Saving and such: Mountain Lion, like Lion before it, has an AutoSave feature, which (in supported applications) will automatically save your changes as you work. Some people found that they didn’t care for this feature as they didn’t want to save the last changes they made before closing a document. When enabled, the first option in this area—'Ask to keep changes when closing documents'—causes a dialog box to appear when you close a document, asking whether you’d like to keep your changes. If you choose not to, the next time you open the document the last version you elected to save is the one that appears (versus the last autosaved version).
The 'Close windows when quitting an application' option addresses another complaint that some people had with Lion: When you restarted an application, all open documents and windows were restored when you next launched the application. Much of the time people want to start fresh rather than with a desktop cluttered with old document windows, and enabling this option makes that possible.
The 'Recent items' pop-up menu is here for no apparent good reason, but it allows you to choose the number of recent documents, applications, and servers that show up when you select the Recent Items command in the Apple menu. Your choices are None, 5, 10, 15, 20, 30, and 50.
Font smoothing: The Mac can smooth the look of fonts using a technology called antialiasing. With the 'Use LCD font smoothing when available' option on, fonts of medium and large point sizes will look smoother.
However, smaller font sizes can be harder to read if antialiasing is turned on. And that’s where the second item in this area comes in. If you find small text difficult to read, turning off antialiasing for just those small sizes can help make the text more legible. It’s within the 'Turn off text smoothing for font sizes x and smaller' pop-up menu that you choose the point size at (and below) which antialiasing is not applied.
Desktop & Screen Saver
The Desktop & Screen Saver preference, as the name suggests, controls two of the more visual functions of the Mac OS. The first is the pattern (called wallpaper in the Windows world) applied to the Mac’s desktop. The second is what the Mac displays when you initiate the Mac’s screensaver. First, the Desktop tab.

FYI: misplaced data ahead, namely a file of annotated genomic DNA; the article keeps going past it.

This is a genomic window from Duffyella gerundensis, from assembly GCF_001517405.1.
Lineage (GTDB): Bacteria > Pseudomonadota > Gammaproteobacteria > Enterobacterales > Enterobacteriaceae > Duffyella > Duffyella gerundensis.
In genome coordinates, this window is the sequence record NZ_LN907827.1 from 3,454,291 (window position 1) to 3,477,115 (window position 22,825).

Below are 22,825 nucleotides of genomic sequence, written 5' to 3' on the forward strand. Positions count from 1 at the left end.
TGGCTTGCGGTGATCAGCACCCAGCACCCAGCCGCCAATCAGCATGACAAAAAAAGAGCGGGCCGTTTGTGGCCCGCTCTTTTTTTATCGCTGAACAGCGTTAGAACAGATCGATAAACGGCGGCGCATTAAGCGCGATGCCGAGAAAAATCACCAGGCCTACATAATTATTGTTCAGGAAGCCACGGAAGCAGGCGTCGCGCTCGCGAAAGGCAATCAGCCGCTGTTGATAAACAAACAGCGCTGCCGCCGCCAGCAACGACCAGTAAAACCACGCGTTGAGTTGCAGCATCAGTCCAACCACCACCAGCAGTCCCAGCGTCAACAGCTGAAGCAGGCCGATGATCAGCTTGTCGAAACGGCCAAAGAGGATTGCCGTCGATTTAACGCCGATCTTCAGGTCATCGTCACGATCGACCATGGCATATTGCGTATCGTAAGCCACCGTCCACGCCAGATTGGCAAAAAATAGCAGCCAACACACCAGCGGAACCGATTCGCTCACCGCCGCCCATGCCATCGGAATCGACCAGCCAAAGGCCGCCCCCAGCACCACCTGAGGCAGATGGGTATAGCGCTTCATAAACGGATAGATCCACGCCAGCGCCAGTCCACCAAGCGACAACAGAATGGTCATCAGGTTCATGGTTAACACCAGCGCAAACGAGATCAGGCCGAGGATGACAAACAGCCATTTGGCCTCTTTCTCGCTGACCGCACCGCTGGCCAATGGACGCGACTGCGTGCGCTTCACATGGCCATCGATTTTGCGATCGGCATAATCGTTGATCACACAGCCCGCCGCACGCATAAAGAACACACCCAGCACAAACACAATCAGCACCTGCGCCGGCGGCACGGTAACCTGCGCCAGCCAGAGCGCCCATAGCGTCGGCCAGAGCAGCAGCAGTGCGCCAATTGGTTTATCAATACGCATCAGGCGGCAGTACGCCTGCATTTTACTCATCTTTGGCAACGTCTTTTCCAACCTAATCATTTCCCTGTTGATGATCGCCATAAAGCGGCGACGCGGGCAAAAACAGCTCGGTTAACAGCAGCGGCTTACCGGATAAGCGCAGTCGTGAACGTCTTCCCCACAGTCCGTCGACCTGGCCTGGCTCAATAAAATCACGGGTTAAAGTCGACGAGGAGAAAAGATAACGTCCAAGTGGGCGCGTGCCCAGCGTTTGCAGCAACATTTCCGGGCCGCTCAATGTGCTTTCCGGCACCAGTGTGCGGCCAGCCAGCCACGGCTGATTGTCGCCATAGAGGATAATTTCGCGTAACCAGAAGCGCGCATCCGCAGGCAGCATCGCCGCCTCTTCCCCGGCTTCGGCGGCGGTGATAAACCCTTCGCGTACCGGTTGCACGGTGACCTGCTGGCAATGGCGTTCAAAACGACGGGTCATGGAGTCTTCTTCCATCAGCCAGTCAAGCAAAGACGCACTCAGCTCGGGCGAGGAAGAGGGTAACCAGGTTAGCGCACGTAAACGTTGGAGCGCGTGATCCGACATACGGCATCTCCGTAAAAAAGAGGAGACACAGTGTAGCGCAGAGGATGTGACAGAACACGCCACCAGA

Lovely as the picture of the galaxy that adorns your Mac’s desktop by default may be, some people find contemplating such vastness unnerving. Thankfully there’s no need to remind yourself of just how inconsequential your existence is in comparison with such massive and ancient mechanisms. Just select the Desktop & Screen Saver preference, click the Desktop tab, and choose the Desktop Pictures folder that appears on the left side of the window under the Apple heading. To the right you’ll see a collection of lovely Apple-supplied images. As you select an image, the desktop’s picture changes and a larger thumbnail of the image appears near the window’s top-left corner. (Tip: You can drag this thumbnail to the desktop to make a copy of the full-size image.)
If you find the beauty of the images too distracting, select Solid Colors instead and choose one of the default ten colors. If you like the idea of a solid color, but you're not fond of the hues Apple offers, click the Custom Color button to see your old friend the Colors window.
You can also pick images from your iPhoto library and, by default, from the Pictures folder within your user account. (If you’ve installed a copy of Apple’s Aperture photo-editing application, you’ll see an Aperture entry as well.) Click the + (plus) button, and you can use the resulting sheet to navigate to a folder of your choosing. Select the folder in this preference pane, and any compatible images it contains appear to the right.
When you select an iPhoto item or folder, a pop-up menu appears just above the image previews. It’s within this pop-up that you choose how images display as the desktop pattern: Fill Screen, Fit to Screen, Stretch to Fill Screen, Center, and Tile. Fill Screen does exactly that, zooming the image so that it occupies the screen without distortion. Fit to Screen displays the entire image—and where that image doesn’t cover the desktop, a background color of your choosing appears on either side of it. Stretch to Fill Screen stretches the full image so that it covers the desktop. Center places the center of the image smack-dab in the middle of the screen, and may cut off its edges. And Tile takes multiple instances of small images and repeats them in a grid.
Underneath you’ll see three options. The first, 'Change picture', gives the Mac permission to change the desktop pattern every so often—when logging in, when waking from sleep, and at intervals of 5 seconds, 1 minute, 5 minutes, 15 minutes, 30 minutes, 1 hour, or every day. If you enable this option, the second option, 'Random order', becomes active. Switch it on, and the Mac will randomly pick an image. Otherwise, images will change in the order in which they’re displayed.
Finally, Mountain Lion, as did Lion, makes the menu bar translucent so that you can see a bit of a desktop’s image behind it. If you have a particularly busy desktop pattern, you may find this translucence distracting; if so, just disable this option to turn the menu bar an opaque off-white.